Friday, August 3, 2007

Public Advisory: Never Cross a Cleveland Bridge Again

Posted By on Fri, Aug 3, 2007 at 4:46 PM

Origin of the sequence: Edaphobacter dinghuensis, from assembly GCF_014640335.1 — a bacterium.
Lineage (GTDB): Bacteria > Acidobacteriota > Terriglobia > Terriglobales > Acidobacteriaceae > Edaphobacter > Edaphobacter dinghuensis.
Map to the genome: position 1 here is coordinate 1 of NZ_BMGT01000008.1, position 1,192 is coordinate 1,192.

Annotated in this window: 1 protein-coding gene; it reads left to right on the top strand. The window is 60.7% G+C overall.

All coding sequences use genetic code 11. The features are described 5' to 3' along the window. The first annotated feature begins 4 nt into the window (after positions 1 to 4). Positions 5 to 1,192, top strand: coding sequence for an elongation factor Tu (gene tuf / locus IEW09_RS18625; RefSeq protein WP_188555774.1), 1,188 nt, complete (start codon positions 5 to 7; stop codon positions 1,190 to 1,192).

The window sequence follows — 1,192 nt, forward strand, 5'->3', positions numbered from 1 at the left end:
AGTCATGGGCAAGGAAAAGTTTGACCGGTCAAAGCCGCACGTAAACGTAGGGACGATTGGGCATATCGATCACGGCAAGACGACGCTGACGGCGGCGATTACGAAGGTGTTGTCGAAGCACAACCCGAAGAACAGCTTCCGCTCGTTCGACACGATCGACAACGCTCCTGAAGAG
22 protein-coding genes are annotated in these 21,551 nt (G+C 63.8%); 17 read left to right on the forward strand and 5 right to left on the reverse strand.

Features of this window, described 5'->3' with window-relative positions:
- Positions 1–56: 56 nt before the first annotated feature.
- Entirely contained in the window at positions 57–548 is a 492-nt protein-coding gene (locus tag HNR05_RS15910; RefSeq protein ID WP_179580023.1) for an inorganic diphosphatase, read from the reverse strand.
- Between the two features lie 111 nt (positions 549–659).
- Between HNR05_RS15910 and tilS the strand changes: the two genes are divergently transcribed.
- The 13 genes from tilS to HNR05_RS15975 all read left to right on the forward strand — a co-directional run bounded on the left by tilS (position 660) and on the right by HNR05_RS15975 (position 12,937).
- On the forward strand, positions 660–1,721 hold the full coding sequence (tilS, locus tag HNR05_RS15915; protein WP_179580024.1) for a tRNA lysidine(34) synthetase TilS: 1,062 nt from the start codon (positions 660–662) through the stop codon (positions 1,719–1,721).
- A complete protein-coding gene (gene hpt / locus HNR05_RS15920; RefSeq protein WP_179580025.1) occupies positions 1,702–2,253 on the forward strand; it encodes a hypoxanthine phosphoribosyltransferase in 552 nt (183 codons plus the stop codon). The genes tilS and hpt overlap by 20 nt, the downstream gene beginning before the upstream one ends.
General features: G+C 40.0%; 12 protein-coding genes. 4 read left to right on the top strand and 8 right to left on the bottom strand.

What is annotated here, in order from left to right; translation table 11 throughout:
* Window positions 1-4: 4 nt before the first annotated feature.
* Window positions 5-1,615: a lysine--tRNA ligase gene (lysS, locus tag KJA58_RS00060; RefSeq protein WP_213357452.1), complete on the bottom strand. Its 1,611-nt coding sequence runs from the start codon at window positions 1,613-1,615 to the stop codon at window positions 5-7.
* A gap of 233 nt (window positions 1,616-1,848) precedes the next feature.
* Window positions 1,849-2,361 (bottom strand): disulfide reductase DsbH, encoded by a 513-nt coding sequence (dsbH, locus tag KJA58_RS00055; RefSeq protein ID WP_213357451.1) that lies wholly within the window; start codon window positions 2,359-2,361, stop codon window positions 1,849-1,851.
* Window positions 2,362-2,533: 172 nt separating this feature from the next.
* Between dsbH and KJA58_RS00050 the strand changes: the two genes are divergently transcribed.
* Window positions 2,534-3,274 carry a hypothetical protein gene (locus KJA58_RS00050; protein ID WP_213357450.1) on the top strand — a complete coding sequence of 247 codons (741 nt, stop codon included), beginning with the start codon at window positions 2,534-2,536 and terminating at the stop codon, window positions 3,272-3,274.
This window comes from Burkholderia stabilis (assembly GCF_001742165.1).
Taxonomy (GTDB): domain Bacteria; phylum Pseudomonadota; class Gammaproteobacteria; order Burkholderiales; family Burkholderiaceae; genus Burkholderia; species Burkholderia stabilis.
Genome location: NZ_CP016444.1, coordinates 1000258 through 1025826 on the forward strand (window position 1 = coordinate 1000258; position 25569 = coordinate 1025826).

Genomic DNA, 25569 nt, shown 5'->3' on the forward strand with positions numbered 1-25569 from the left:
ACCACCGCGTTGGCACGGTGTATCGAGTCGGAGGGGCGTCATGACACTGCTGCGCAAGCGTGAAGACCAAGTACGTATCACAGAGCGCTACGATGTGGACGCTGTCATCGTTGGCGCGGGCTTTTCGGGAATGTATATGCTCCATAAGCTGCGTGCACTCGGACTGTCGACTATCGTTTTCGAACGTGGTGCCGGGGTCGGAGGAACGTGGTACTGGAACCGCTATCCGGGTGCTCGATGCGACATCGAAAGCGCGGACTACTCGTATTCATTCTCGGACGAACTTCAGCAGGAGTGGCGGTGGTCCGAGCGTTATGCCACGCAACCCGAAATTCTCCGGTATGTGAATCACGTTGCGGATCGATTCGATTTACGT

My colleague, Mr. Jared Klaus, has dogged The Plain Dealer for running an alarmist story today on the danger posed by Ohio’s bridges. While he offers wise counsel on alternatives to plunging to an agonizing death in a swirling river, dismissing The PD’s fears is short sighted. Consider how a Cleveland bridge is made: Step 1: Large Cleveland contractor is indicted by the feds. Said contractor is running up enormous legal bills. Said contractor calls up congressman. “Hey,” he says, “we really need a new bridge… [insert location where no bridge is needed]. Step 2: Congressman says bridge is not needed. A day later, $10,000 campaign contribution arrives via express mail. On second thought, new bridge is long overdue. Step 3: Congressman adds $500 million earmark for bridge to foreign aid bill for the Sudan. Step 4: 25 contractors bid for the job. Indicted guy, who happens to be a major donator to the Cuyahoga County Democratic Party, comes in with the lowest bid. When questioned, officials defend contractor, “who is innocent until proven guilty – and he always picks up the check at Johnny’s.” Step 5: Construction begins. Within three days, contractor has filed so many change orders the bridge will now cost 17 times the highest bid. Bills are swiftly approved by county project liaison, who never learned to read and signs his name with an X. Step 6: Congressman adds another $1.7 billion bridge earmark to bill for prenatal care. Step 7: To save money, contractor buys all construction materials at Marc’s closeout sale. Supporting beams are made of rewelded shopping carts. Step 8: At a cost of 1,307 times the original bid, bridge is finally completed 14 years late. Passes all inspections with flying colors. Inspectors are seen later that night in contractor’s Jacobs Field luxury suite. Step 9: Vigorous yearly inspections are conducted by the Cuyahoga County Department of Vigorous Inspections, headed by the 23-year-old son of Jimmy Dimora’s cousin, who dropped out of Tri-C during his first semester, then bought a structural engineering degree from the back of Rolling Stone for $15. After personally inspecting the bridge himself, kid declares bridge “safe for the rest of time. Now quit bothering me. I’m trying to read the sports section.” Step 10: You are driving across said bridge. Suddenly you feel your ’79 Impala in a free fall. You’re in the water. Large chunks of steel are falling on your head. That really hurts, doesn’t it? You wish you would have read that alarmist story in The Plain Dealer. And Christ almighty, why didn’t your bring your kayak today? – Pete Kotz

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